31. I used to have a neighbor who left the plastic covers on her lampshades, plastic runners on high-traffic areas of her carpets, even plastic covers on the furniture. I never understood the mentality. I also think of Minnie Pearl when I see somebody shooting a camera with one of those stickers still on it. But I never say anything.
     
  32. Seriously folks, the adhesive turns acidic with the combo of age and warm storage. Painted surfaces are especially affected/marred by this transformation. These stickers weren't designed to stay on the camera & lenses for such a long period of time.
    Chrome on the other hand, does better because it's less porous and more resistant than the painted finishes to this mild acid.
    If you have to have them, peel off the really clean ones & save them in a small zip-lock baggie or a film container.
    Then later reapply them when you finally go to sell the equipment.
     
  33. Dave - obviously your F3 was inspected but didn't "pass", I think its hopeless - you should send it to me, I'll use it as a bookend or door stop or something... You don't want it, right? ;)
     
  34. Peter, it's been sold, that was one of the photos I used for the auction. I have my other one which while not as pretty as the one I sold, is still in good working condition, and doesn't have the dry sound when the film is wound (which was probably caused by hardly being used over the course of 25+ years!!). It's the only "Inspected" sticker I've ever seen though, perhaps it wasn't sold for export to the USA, maybe Canada?
     
  35. To some folks those stickers are like fetishes and idols.
    My usual practice was to remove 'em from equipment I bought new, leave 'em be on gear I buy used and not worry when they fall off. Eventually they fall off, usually into the bottom of the bag. My F3HP has that telltale oval etched into the finish. I like it. Goes well with the dings, dents and brassing.
     
  36. I wonder if I should turn my socks inside out before I put them in the wash. If so, should I do the reverse before I put them in my sock drawer after they're dry ?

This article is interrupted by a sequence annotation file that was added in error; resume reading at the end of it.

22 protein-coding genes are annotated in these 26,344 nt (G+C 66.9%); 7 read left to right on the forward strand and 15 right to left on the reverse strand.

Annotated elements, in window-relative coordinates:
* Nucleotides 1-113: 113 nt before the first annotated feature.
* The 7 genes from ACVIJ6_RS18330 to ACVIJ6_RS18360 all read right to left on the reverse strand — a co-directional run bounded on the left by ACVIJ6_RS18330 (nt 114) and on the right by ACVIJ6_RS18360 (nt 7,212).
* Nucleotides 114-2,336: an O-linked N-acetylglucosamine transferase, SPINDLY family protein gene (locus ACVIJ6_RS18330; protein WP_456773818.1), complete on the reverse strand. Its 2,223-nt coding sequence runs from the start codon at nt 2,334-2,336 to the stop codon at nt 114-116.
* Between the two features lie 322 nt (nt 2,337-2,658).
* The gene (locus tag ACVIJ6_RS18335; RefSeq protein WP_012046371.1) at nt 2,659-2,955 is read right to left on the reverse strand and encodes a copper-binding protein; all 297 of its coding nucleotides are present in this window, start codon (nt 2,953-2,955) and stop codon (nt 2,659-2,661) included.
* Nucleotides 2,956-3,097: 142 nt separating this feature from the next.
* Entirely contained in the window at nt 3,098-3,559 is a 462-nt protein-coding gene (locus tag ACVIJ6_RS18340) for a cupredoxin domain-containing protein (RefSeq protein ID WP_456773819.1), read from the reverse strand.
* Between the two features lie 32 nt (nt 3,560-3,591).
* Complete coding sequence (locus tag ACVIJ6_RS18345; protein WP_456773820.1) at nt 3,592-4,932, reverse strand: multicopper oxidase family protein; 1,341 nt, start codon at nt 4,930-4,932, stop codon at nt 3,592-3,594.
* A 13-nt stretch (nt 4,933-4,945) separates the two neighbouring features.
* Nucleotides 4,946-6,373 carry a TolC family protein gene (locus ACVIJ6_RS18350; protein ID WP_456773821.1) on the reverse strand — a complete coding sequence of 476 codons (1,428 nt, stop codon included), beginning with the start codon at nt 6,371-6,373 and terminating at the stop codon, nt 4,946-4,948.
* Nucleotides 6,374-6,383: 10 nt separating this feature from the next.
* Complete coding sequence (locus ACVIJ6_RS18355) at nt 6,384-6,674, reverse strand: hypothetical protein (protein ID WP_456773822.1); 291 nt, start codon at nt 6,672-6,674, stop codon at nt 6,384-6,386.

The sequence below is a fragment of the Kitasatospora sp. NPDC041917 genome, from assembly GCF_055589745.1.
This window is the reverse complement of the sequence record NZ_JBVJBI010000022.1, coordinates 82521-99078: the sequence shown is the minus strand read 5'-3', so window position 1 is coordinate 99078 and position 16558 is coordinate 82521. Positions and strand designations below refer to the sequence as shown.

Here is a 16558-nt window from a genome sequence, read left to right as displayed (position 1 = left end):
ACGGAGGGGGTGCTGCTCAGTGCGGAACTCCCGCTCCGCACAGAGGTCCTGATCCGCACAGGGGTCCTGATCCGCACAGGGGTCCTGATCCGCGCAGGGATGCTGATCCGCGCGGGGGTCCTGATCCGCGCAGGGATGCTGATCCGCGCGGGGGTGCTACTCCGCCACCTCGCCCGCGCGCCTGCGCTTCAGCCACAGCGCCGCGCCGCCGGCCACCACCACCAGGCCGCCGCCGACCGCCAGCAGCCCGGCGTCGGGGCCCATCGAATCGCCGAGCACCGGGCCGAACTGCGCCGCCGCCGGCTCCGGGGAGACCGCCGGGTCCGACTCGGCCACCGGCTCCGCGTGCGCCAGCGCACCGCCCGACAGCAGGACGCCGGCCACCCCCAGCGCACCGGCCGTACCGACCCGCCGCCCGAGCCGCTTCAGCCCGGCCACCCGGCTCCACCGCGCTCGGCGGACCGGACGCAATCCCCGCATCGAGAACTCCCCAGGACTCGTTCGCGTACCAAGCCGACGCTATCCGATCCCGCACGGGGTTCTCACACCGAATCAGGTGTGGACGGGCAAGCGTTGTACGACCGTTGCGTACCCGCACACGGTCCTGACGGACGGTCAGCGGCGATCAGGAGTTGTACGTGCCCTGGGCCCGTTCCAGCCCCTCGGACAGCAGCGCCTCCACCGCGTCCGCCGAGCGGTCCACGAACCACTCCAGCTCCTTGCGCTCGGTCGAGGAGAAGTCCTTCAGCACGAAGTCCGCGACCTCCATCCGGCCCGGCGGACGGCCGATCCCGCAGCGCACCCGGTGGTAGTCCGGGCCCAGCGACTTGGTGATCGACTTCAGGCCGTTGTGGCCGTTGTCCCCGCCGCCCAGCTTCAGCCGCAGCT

37. I'm sure the value of the Time classic would be seriously diminished by removing the sticker.
     
  38. Gene - you know all those efforts would be wasted unless you can make your washer and dryer spin the other way, you know, like they do in Autralia ;)
     
  39. Gene, you wash your sox? And have a drawer to keep them in? I just wear mine, all the time...
     
  40. To me the quality is not just having the sticker on a piece of equipment but how long these stickers last. Whoever designed them did a great job. I have seen equipment go through Hell and back but the stickers stay in place.
    I would not take the stickers off anymore than I would throw out original boxes.
    00Yfzx-354979584.jpg
     
  41. Gene, you wash your sox? And have a drawer to keep them in? I just wear mine, all the time...​
    What? All of them at the same time?
    I don't like sock drawers. I had a drawer with twenty three socks in it and not one matching pair!
     
  42. I'd certainly remove a 'Passed' sticker if it looked somewhat dog-eared, but a good-looking one adds a certain je ne sai quoi to a camera or lens's appearance so I'd let it stay. Aside from mere 'Passed' stuff, just one of my umpteen Japanese cameras and lenses has that Holy Grail of the much rarer 'Inspected' JCII sticker on it, and it's in nice nick too - so it's definately a stayer! So, what is it you ask? Well, it's actually a Nikkor 28mm F3.5 lens that came with a Nikormat FTn. (Pete In Perth)
     
  43. IIRC the Inspected sticker means that that camera was actually tested by an inspector to reassure that things were well. The inspector had a whole list of things to check for on the camera that they hand inspected.
     
  44. They can leave a bright pristine oval spot while around them there is a patina. Thus the mark often stands out like a sore thumb, especially on paintwork. Get rid, or re-attach them somewhere where they will not matter. I hate the little blighters - they serve virtually no real purpose.
     
  45. I just noticed my Nikon 500mm f8 Reflex-Nikkor still has the Passed sticker and I'm leaving it there. Helps to tell the story of the lens and how little it was used since it was made in the mid 1970s.
     
  46. This is the fruitful market tended by unprincipled hucksters within which they exploit the innocent via the time-tested formula of sticking nice new gold ovals to dodgy cameras to inflate the price.
     
  47. Oh boy...I have some of those dreaded Passed Stickers, not only that, I have the dreaded Snake Skin also. I should be banned from this forum.
    [​IMG]